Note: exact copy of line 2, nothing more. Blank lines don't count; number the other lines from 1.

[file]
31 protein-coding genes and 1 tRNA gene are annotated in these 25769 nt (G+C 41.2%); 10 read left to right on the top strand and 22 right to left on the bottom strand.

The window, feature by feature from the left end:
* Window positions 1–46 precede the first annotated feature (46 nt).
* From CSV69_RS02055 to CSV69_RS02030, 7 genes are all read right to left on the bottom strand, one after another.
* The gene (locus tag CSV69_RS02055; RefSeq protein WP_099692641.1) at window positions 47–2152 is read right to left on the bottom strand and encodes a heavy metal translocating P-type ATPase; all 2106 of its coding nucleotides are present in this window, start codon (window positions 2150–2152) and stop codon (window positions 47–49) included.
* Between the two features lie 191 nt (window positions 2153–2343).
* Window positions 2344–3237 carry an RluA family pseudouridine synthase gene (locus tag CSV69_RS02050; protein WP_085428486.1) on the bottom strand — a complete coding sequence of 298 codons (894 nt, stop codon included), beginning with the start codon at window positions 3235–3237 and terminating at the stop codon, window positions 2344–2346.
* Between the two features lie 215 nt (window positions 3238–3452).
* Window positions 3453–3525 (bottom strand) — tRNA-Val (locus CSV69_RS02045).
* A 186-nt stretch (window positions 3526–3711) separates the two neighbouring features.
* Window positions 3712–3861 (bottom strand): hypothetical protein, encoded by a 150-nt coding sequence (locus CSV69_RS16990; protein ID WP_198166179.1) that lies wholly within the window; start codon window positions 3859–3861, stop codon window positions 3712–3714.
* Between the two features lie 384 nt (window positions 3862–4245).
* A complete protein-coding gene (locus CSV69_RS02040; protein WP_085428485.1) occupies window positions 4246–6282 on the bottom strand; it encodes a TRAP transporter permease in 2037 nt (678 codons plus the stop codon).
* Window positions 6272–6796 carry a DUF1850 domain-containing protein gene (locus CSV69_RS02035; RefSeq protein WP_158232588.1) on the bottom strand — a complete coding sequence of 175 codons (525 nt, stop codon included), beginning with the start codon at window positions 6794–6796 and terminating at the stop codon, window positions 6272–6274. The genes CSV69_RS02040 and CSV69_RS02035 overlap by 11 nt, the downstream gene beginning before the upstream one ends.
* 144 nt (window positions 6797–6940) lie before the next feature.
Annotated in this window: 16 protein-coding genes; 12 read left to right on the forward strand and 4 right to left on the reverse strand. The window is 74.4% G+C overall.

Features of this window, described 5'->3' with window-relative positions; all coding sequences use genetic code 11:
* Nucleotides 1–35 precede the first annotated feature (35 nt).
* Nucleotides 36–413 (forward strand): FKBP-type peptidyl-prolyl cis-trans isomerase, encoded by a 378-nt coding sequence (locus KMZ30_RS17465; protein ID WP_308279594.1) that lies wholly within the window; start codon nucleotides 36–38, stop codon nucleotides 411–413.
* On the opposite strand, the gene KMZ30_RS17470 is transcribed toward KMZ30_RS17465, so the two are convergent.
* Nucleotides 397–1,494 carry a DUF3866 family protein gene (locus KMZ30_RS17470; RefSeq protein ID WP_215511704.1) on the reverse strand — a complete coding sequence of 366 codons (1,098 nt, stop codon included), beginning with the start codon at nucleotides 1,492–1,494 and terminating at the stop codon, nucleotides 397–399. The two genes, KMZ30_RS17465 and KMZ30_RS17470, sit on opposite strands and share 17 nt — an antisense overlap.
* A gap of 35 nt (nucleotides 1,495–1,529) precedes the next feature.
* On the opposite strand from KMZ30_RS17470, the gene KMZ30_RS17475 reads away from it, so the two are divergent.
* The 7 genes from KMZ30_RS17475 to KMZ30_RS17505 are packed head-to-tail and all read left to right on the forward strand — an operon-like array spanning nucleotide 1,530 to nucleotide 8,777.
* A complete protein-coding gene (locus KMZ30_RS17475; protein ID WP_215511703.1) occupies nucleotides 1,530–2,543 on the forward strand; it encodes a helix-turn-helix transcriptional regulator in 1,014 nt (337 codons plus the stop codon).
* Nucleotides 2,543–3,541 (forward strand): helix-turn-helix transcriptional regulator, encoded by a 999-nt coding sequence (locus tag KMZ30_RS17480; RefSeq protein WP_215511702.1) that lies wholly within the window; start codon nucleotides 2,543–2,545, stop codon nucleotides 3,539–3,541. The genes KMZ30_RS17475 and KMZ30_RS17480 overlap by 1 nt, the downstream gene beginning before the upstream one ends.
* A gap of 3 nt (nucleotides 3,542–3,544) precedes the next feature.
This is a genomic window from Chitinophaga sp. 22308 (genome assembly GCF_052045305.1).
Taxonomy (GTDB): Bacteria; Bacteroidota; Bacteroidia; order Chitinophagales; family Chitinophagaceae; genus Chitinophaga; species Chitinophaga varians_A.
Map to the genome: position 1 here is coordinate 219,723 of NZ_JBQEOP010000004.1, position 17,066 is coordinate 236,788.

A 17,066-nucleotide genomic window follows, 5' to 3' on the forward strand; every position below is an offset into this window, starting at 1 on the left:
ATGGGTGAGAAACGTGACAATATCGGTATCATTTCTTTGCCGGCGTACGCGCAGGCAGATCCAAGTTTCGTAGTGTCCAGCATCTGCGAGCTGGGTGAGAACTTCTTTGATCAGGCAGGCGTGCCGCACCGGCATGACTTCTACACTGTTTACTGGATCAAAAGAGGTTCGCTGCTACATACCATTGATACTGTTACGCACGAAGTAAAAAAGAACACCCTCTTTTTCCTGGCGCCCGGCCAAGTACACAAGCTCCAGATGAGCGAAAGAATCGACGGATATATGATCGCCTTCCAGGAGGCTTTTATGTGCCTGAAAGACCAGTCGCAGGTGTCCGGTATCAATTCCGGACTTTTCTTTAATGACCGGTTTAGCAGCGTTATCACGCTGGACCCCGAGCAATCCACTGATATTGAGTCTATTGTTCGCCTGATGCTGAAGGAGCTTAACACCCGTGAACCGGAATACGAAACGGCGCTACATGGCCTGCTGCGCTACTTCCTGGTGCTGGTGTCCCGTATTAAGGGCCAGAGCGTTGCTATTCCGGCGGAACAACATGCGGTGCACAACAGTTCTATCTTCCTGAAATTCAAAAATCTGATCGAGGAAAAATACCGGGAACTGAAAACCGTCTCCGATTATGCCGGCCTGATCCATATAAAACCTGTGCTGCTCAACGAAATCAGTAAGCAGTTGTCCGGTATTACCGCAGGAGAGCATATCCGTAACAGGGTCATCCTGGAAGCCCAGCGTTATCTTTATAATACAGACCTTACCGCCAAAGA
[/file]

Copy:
The window, feature by feature from the left end: